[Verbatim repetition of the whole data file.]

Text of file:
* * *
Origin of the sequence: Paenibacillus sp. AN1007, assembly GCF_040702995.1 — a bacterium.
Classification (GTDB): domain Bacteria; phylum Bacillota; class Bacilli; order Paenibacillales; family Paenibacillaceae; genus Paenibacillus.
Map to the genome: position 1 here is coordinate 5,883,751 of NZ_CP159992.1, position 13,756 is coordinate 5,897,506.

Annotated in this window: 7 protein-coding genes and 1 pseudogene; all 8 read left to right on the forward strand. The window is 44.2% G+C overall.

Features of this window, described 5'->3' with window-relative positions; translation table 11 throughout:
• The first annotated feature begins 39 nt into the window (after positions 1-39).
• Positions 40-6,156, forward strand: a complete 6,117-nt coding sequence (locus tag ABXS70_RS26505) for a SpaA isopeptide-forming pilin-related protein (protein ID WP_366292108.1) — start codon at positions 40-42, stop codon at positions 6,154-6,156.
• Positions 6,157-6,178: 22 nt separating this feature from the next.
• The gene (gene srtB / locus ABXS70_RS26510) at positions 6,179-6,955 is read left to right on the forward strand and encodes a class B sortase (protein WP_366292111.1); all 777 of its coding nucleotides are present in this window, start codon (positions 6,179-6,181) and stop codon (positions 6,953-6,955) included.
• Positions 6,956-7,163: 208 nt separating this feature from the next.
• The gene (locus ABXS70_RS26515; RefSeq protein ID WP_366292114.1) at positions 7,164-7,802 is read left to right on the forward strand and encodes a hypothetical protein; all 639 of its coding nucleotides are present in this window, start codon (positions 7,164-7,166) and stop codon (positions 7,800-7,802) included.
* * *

Origin of the sequence: Paenibacillus sp. AN1007, assembly GCF_040702995.1 — a bacterium.
Classification (GTDB): domain Bacteria; phylum Bacillota; class Bacilli; order Paenibacillales; family Paenibacillaceae; genus Paenibacillus.
Map to the genome: position 1 here is coordinate 5,883,751 of NZ_CP159992.1, position 13,756 is coordinate 5,897,506.

Annotated in this window: 7 protein-coding genes and 1 pseudogene; all 8 read left to right on the forward strand. The window is 44.2% G+C overall.

Features of this window, described 5'->3' with window-relative positions; translation table 11 throughout:
• The first annotated feature begins 39 nt into the window (after positions 1-39).
• Positions 40-6,156, forward strand: a complete 6,117-nt coding sequence (locus tag ABXS70_RS26505) for a SpaA isopeptide-forming pilin-related protein (protein ID WP_366292108.1) — start codon at positions 40-42, stop codon at positions 6,154-6,156.
• Positions 6,157-6,178: 22 nt separating this feature from the next.
• The gene (gene srtB / locus ABXS70_RS26510) at positions 6,179-6,955 is read left to right on the forward strand and encodes a class B sortase (protein WP_366292111.1); all 777 of its coding nucleotides are present in this window, start codon (positions 6,179-6,181) and stop codon (positions 6,953-6,955) included.
• Positions 6,956-7,163: 208 nt separating this feature from the next.
• The gene (locus ABXS70_RS26515; RefSeq protein ID WP_366292114.1) at positions 7,164-7,802 is read left to right on the forward strand and encodes a hypothetical protein; all 639 of its coding nucleotides are present in this window, start codon (positions 7,164-7,166) and stop codon (positions 7,800-7,802) included.